When I started writing crime fiction at the end of 2005, I thought of it as a stark departure from the journalism that had been my full-time job for, at that point, seven years. While some high-profile journalists have been caught making stuff up, seeding their articles with characters that only existed in their heads, I never took that route. That was what fiction was for, after all.
So it’s been a surprise to come full circle and realize that, in my fiction, I’m talking about all the stories I was never allowed to tell as a travel writer. By “allowed,” I don’t mean that any editor or tourist rep tried to bar me from telling the truth. It was just that, if I wanted to make a living at journalism — and I did — I had to play by certain rules.
This hit home a few years ago, when I was writing a travel feature about Easter Island for a glossy magazine. While I’d been on the island, traveling with a group of journalists, our shady tour operator got greedy and demanded a cash payment from each member of the group, telling us that they wouldn’t take us to the island’s major sites if we didn’t pay. Disgusted with this lame attempt at a shakedown, another journalist and I rented a jeep and took our own tour. I saw the spectacular sites, took photos, and got what seemed like a great story out of the experience.
My editor didn’t agree. She called me, concerned. “I love the piece, but you can’t say the tour operator extorted money from the group.”
“But that’s what happened,” I told her.
“I know, but no one will want to go there if you say that.”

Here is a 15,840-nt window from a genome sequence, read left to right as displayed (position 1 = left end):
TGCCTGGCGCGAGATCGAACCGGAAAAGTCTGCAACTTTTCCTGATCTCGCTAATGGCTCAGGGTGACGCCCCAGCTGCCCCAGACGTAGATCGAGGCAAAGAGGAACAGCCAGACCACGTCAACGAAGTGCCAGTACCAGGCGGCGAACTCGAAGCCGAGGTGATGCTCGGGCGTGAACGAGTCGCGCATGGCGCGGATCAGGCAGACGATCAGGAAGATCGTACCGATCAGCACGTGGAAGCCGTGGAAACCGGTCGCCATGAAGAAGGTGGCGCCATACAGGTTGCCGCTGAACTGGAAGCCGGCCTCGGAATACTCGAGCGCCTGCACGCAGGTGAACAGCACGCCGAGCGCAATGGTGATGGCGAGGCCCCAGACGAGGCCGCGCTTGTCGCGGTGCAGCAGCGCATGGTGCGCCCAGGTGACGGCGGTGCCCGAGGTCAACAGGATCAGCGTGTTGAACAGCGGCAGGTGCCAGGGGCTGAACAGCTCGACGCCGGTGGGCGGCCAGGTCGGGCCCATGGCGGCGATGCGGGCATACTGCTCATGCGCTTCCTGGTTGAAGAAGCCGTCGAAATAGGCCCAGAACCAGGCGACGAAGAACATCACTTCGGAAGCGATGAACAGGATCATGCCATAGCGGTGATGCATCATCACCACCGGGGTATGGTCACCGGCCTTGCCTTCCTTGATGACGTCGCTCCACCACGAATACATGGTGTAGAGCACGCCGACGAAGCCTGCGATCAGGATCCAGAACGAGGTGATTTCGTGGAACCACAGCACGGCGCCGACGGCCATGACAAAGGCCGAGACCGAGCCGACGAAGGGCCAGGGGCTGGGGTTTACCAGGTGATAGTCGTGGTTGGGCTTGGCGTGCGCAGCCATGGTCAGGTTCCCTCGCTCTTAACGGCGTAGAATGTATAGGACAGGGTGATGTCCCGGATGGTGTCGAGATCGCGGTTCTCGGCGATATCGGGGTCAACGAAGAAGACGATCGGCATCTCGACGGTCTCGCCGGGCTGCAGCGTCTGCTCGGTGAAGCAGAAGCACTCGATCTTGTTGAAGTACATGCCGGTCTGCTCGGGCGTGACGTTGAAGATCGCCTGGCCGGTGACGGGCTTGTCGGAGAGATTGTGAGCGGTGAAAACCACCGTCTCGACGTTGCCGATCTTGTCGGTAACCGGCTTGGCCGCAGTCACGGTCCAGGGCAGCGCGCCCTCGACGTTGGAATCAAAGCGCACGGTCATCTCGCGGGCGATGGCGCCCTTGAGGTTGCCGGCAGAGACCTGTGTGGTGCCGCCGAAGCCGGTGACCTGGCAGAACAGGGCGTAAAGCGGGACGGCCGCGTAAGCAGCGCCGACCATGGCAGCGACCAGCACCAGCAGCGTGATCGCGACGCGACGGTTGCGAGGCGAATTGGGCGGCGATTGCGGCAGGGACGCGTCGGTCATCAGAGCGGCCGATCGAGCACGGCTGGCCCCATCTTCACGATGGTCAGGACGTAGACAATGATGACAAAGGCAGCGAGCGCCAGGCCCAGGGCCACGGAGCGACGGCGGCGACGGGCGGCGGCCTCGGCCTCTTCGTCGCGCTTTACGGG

That might be true, but that wasn’t my problem. Except that it was. My job, as a travel journalist, was to take a seedy version of reality and sanitize it, because advertising dollars were at stake. The story wasn’t supposed to let travelers know what to expect on the ground there. It was to paint a pretty picture that would make people open their wallets and spend freely.
Ultimately, that story was killed.
The unspoken rule of the travel-writing business is that you don’t talk about bad things. To me, this is a strange irony, because I’ve had some bad things happen while on the road (including two robbery attempts, both in France), and that hasn’t put me off traveling. Nor has the story that I think about every time I’m on the road. I freelanced for Frommer’s Travel Guides for a decade, and in May 2000, one of the editors vanished while on a press trip at a resort in Jamaica. Her name was Claudia Kirschhoch and she was a year older than I was, an attractive woman who was also an experienced and confident traveler.
She’s in my mind whenever I travel, especially when I’m on the road alone. But I never wrote a word about her until I started Evil in All Its Disguises, which is about an attractive female journalist who goes missing while on a press trip. In real life, the resort she disappeared from reacted a lot like the novel’s fictional Hotel Cerón in Acapulco, first pretending that everything was fine (even though maids reported to the hotel that the guest hadn’t been in her room for days). Afterwards, a hotel rep cast doubt on her character, suggesting that she was on drugs and sexually wanton. Her body has never been found.
Evil in All Its Disguises is purely fiction, but fiction with its origins in a real-life tragedy. Much of the book is about the ghosts we carry with us, and it seems only fitting that I’m finally talking about mine.